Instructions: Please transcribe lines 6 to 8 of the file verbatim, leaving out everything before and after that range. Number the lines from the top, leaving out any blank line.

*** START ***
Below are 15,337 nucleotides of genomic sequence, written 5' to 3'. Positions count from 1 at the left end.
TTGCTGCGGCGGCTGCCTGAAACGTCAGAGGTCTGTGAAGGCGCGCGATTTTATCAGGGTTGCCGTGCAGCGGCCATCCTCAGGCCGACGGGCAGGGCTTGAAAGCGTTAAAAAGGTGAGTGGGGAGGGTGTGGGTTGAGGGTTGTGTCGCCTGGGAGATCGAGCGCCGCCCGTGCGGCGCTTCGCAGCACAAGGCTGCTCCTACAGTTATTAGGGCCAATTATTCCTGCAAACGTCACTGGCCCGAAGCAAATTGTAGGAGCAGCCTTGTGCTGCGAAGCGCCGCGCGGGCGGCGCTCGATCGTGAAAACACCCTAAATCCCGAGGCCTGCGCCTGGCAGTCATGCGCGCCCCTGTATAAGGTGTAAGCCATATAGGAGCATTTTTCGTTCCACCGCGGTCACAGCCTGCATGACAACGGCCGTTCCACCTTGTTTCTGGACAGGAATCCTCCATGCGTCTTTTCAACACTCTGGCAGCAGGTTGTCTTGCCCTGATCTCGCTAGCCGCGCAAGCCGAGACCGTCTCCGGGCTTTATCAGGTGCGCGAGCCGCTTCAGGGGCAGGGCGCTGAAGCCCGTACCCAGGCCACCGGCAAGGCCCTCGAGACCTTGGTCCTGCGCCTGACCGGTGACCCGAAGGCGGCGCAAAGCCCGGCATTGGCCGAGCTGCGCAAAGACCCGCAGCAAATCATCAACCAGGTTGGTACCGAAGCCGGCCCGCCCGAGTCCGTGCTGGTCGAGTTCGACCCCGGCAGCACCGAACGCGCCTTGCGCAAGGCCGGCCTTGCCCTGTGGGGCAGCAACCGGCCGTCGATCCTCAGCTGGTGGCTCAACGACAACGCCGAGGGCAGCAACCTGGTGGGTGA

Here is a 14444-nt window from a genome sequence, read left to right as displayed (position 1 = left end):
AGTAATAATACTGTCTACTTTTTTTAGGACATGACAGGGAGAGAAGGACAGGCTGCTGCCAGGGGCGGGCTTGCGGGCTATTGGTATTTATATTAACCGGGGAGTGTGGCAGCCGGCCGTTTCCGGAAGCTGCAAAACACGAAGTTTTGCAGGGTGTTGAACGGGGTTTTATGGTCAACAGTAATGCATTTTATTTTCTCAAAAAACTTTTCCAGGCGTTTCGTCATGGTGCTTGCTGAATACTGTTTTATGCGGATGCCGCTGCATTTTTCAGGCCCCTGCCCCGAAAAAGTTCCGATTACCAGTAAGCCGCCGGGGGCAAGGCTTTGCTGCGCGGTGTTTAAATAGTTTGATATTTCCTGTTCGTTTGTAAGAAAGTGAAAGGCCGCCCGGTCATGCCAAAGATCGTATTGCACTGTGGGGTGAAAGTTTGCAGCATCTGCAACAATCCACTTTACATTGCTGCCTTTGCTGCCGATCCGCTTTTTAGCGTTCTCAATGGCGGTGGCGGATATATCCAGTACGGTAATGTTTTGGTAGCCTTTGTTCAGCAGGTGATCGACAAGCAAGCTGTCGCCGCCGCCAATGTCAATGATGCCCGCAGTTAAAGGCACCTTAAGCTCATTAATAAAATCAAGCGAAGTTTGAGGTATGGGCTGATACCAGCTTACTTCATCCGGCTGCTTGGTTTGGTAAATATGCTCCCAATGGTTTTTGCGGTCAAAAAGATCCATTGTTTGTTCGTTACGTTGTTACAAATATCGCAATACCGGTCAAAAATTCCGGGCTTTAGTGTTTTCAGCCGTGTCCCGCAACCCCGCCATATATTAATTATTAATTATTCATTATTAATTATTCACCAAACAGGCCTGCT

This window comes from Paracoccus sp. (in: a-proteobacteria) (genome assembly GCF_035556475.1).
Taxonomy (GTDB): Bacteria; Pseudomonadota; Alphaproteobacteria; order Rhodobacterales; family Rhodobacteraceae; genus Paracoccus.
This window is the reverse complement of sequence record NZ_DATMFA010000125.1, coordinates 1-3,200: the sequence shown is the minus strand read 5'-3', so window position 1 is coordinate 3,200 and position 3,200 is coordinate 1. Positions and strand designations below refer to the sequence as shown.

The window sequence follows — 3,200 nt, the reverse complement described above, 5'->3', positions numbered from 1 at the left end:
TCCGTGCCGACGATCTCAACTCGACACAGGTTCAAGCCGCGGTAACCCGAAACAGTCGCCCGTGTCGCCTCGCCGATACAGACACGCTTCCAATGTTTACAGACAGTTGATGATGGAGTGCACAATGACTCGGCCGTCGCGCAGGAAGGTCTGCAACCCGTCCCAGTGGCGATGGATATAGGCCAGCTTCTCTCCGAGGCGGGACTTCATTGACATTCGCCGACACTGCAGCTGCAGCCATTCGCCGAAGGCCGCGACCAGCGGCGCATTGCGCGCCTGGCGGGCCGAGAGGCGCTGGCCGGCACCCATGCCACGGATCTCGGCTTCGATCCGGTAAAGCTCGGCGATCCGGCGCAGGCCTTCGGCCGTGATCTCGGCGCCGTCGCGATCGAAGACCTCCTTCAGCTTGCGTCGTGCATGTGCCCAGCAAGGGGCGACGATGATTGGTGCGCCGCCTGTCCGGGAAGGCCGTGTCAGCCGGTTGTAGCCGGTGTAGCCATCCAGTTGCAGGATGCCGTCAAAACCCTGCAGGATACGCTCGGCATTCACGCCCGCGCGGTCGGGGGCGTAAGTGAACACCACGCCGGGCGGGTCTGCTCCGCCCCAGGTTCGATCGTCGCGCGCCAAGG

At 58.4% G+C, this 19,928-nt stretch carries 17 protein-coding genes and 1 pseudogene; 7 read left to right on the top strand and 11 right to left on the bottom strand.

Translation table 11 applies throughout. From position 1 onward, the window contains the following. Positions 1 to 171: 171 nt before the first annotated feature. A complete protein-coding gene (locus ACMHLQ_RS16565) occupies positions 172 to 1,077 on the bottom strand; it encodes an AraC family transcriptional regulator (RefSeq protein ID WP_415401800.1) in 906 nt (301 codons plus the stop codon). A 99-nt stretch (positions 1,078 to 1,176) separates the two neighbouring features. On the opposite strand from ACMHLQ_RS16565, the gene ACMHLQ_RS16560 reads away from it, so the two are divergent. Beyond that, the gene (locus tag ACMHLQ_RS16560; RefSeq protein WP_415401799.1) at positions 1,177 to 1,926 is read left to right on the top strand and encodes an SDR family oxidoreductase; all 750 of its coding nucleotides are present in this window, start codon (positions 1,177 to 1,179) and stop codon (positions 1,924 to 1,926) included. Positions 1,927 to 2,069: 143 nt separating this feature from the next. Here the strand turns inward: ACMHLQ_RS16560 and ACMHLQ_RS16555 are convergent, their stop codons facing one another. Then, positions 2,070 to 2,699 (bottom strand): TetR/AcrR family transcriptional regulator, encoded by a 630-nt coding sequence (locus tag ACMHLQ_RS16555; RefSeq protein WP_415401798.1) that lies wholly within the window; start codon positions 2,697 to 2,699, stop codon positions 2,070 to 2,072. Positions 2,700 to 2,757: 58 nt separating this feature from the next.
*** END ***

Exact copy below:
Taxonomy (GTDB): Bacteria; Pseudomonadota; Alphaproteobacteria; order Rhodobacterales; family Rhodobacteraceae; genus Paracoccus.
This window is the reverse complement of sequence record NZ_DATMFA010000125.1, coordinates 1-3,200: the sequence shown is the minus strand read 5'-3', so window position 1 is coordinate 3,200 and position 3,200 is coordinate 1. Positions and strand designations below refer to the sequence as shown.

The window sequence follows — 3,200 nt, the reverse complement described above, 5'->3', positions numbered from 1 at the left end: